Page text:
Women in WWII, with special guests!

Our Women in WWII coffee morning today was a huge success, with a full house here to reminisce, view archival films, and mingle over coffee and biscuits. I’m happy to report that six men were in attendance.

We had some unexpected guests of honor: 4 veterans of the Auxiliary Territorial Services (ATS) and one veteran of the Women’s Royal Naval Service (or WRENS), and one former member of the Women’s Land Army!

From left: Lorna Lansdowne, Marjorie Spears, Brenda Chapman, Irene Warren, Joan Whittingham, and Sue Eldershaw

From left: Lorna Lansdowne, Marjorie Spears, Brenda Chapman, Irene Warren, Joan Whittingham, and Sue Eldershaw


Their ranks ranged from farmer to Private to Corporal, their duties from threshing to driving to managing invasion. With the ATS, Lorna Lansdowne was an officer’s mess orderly; Marjorie Spears drove jeeps and lorries, then moved to the kitchen when the trucks became too big for her slight frame! Irene Warren stuck to the driving, and Joan Whittingham worked as a clerical officer. In the WRENS, Brenda Chapman worked in communications for 2 and a half years; Sue Eldershaw labored in Oxfordshire as one of the famed Land Girls.

The ‘girls’ shared lots of stories with a captivated audience. Aomng her many roles as Land Girl, Sue milked cows manually before daybreak, planted potatoes, and threshed grain (and recalls–harrowingly–the scarcity of showers or baths!). Brenda Chapman took me aside and briefed me on the American GIs’ “forward” personalities. There was much talk of love and loss, the light and the dark, and the keen sense of duty they all shared. Leaning over the desk with a sparkling eye, Joan Whittingham recalled a monumental day at work when she telephoned stations all across England and Scotland. She was calling for tanks to gather for D-Day.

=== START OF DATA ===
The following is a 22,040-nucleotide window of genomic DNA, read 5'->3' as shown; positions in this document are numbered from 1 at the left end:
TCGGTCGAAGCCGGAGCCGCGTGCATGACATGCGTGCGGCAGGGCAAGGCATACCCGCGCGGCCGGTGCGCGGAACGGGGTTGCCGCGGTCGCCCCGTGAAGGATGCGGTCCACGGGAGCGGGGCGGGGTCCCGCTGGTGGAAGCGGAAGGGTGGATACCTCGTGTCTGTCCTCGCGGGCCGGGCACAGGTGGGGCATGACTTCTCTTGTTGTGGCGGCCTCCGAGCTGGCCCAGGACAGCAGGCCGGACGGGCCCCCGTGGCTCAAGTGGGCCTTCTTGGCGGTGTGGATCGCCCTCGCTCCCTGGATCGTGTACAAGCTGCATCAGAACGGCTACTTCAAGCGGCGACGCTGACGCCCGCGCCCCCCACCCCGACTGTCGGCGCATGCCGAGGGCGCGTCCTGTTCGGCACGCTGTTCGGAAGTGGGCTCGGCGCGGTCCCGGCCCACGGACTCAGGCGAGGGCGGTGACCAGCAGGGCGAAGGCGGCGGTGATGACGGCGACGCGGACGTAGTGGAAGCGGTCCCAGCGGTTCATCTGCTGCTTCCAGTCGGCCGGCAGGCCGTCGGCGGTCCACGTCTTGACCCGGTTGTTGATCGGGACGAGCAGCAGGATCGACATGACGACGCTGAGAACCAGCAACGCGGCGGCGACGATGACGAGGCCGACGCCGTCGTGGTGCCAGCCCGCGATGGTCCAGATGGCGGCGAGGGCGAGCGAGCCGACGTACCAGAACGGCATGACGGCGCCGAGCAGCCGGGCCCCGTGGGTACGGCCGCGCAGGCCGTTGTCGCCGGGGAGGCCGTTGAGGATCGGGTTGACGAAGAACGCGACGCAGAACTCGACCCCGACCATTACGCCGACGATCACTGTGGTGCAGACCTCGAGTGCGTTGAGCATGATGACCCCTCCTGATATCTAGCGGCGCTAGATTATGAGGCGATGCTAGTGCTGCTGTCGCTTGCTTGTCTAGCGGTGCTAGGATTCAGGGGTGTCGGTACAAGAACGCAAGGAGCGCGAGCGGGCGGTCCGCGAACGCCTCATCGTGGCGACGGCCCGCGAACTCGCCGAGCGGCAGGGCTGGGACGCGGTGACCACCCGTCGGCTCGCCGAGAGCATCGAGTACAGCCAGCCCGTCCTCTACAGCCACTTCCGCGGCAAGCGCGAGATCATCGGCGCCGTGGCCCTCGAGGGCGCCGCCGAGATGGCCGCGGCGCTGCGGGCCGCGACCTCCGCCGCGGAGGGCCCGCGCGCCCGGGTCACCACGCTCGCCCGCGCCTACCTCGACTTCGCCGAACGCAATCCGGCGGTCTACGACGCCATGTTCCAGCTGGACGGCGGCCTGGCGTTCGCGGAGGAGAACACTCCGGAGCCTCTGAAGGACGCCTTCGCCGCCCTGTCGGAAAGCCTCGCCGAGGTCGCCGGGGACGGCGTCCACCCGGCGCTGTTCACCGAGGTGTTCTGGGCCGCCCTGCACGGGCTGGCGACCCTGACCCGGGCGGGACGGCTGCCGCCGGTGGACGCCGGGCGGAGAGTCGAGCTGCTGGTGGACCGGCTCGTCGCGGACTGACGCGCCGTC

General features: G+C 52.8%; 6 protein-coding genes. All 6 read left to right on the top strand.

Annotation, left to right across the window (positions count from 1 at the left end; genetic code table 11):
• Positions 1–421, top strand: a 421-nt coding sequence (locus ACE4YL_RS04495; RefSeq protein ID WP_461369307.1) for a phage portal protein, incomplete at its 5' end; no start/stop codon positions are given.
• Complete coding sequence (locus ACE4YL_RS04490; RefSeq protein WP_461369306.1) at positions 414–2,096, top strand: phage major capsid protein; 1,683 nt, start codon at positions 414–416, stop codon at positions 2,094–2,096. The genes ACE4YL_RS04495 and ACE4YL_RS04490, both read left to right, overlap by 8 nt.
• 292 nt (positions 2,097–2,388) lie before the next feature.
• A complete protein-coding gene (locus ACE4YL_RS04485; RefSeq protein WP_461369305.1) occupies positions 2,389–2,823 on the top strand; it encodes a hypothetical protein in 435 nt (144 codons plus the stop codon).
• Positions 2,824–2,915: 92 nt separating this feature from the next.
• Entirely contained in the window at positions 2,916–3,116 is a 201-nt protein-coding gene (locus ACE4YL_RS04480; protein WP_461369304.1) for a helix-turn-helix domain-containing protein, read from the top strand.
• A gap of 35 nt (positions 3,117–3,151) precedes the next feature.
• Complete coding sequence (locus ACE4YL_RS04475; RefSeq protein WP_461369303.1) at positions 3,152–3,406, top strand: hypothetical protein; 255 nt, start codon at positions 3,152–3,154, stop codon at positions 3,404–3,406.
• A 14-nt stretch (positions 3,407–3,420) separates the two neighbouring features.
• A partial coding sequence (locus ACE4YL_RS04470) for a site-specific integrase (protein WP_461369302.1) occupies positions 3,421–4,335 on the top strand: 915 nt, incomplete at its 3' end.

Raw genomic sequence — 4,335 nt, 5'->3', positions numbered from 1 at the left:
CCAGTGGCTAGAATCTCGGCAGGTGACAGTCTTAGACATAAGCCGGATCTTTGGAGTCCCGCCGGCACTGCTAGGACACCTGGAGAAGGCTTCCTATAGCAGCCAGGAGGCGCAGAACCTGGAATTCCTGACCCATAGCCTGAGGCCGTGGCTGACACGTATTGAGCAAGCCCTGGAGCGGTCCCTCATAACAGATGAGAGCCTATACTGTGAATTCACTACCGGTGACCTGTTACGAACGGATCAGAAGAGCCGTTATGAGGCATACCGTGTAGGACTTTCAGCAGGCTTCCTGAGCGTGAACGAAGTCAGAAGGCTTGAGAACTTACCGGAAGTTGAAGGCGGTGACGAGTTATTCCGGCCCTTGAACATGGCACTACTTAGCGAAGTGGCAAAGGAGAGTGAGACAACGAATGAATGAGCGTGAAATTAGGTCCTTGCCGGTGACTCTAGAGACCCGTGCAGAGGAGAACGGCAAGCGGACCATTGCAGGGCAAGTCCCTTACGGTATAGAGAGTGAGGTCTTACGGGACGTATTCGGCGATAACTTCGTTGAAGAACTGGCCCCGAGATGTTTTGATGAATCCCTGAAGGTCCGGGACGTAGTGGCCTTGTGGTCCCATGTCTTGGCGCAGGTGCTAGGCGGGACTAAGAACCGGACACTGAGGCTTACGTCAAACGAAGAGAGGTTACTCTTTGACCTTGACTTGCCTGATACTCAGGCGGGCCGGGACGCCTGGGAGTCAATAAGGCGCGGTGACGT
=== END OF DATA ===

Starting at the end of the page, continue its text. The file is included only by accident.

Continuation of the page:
You can read more about Joan Whittingham on the BBC’s People’s War site, and see this article featuring several of the girls in the EDP last year.

And don’t forget: we’ve got some excellent books in our collection about women and their roles in the war effort….

We hope to gather the ladies together again in the Library to record their memories someday soon. What a great morning!

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Filed under Books, World War 2

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